Over the past five years, the funding crisis in the School District of Philadelphia has become well known to everyone in the region, as well as many people across the country. As a result of cuts in state and federal funding during the summer of 2011, the district faced a deficit in excess of $600 million for fiscal 2012. In preparing the fiscal 2013 and 2014 budgets, the School District faced gaps in excess of $300 million.

While the district has secured funding (mostly from the city) to reduce these gaps, it has been forced to lay off several thousand people and eliminate many important programs. In 2011, the total staff of the district was 23,943. In 2015, the staff had decreased to 16,833.

Children, parents, teachers, advocates, School District leaders, and local officials might disagree on many aspects of the public school system in Philadelphia, but they all agree that the declines in state and federal support have crippled the district's ability to educate our children.

Philadelphia is not the only city experiencing a funding crisis. The dramatic decrease in federal funding after the end of the stimulus program hit all urban districts across the country, and a large majority of states cut education funding during the economic crisis.

Most states in the past few years have started to slowly increase education funding. In 2015, 41 states passed budgets increasing basic education funding (Pennsylvania has recently joined them, though the extent of the increase is still not fully clear).

Major increases in support from the commonwealth are critical to the academic success of children in Philadelphia and other urban areas in the state. However, education funding is a responsibility shared by all levels of government. To examine this issue, we conducted a statistical analysis comparing education funding in Philadelphia with funding in other large cities.

Our conclusions are not surprising: Philadelphia has significantly increased its funding to local schools in recent years - support went up by almost 37 percent between 2004-05 and 2013-14.

But looking at this matter comparatively reveals some interesting insights. Other large cities have also increased their funding of schools during the past decade. New York City increased funding by almost 72 percent over the same period, Chicago 30 percent, Houston 31 percent, and Los Angeles 35 percent.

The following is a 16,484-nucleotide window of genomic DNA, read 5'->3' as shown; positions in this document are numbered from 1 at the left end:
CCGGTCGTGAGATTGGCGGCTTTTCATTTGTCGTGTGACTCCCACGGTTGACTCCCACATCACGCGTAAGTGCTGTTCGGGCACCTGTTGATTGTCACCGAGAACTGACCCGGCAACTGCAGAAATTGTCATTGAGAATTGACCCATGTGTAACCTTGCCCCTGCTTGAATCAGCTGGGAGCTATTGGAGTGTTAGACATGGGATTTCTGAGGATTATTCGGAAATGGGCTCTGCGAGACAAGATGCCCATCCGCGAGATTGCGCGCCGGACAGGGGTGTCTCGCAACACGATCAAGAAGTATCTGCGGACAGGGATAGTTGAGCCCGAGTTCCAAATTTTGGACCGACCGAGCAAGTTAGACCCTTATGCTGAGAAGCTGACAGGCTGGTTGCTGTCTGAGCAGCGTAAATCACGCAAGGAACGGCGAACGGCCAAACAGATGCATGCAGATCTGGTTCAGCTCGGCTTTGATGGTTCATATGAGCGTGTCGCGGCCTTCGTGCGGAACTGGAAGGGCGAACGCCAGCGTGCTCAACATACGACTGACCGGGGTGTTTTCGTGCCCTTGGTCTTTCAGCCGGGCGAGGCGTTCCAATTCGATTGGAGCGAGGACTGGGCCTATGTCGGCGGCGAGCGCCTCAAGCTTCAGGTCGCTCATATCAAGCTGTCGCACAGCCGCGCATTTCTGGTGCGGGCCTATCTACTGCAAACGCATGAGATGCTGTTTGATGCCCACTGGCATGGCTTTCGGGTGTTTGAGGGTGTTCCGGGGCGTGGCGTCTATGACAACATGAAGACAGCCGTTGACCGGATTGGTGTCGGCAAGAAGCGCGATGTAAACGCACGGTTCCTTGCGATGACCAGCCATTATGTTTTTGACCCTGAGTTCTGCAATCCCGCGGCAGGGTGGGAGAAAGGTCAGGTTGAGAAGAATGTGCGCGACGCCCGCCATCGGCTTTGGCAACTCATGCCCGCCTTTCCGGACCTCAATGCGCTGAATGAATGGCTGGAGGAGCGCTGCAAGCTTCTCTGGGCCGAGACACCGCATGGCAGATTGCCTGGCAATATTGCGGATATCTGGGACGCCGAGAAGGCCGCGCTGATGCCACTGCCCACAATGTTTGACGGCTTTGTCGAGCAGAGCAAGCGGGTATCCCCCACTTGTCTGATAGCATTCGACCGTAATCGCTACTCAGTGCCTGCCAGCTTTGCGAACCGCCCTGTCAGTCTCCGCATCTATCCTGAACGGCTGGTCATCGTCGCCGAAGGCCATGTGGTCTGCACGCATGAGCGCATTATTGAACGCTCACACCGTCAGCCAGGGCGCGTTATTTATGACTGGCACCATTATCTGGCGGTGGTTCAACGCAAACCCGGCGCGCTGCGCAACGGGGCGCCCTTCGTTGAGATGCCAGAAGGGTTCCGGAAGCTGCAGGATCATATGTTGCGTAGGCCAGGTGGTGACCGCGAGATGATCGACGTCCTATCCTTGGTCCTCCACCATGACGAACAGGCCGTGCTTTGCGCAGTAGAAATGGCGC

Further, when one compares the share of funding that cities spend on education as a part of their budgets, Philadelphia has one of the lowest shares of the country's largest cities. Just 13 percent of all local government spending in Philadelphia goes to schools.

In Dallas, 29 percent of local spending goes to schools, and in Chicago, 23 percent. Compared with the seven other largest cities, Philadelphia's share of local dollars spent on education ranked second to last between 2004-05 and 2012-13, and third to last in 2013-14 (because of a significant increase that year).

Put simply, among many local priorities, public education has a lower place in Philadelphia than in our peer cities. Other comparisons, for example of the share of school funding that comes from local governments, can be found in our report.

Of course, cities are different in many ways - in their economic bases, their economic climates, and the structures and responsibilities that are taken on by local government as opposed to other levels of government. Philadelphia, for example, is forced to bear criminal justice costs that many cities do not. So no comparison is perfect.

But as we continue to demand more education funding from the commonwealth, it is important to look at how we compare with our peers.

If other cities can make a commitment to fund their schools, we can as well. Every city has problems and financial difficulties. But a city's commitment to funding K-12 education is determined by the boldness and the will of its community.

Of course, Philadelphia's leaders, state delegation, and citizens should continue to lobby the state for more funding. But students need an education today and the district needs more funding now.

The city has the power to increase its funding of the school district and, if Philadelphia is truly a world-class city, it should fund its schools at levels commensurate with other major cities.

Max Weiss, a graduate of Julia R. Masterman School and a former teacher, is a third-year student at the University of Pennsylvania Law School. weissmax@pennlaw.upenn.edu

Wendell Pritchett, a presidential professor of law and education at Penn Law, is a former member of Philadelphia's School Reform Commission. pritchet@law.upenn.edu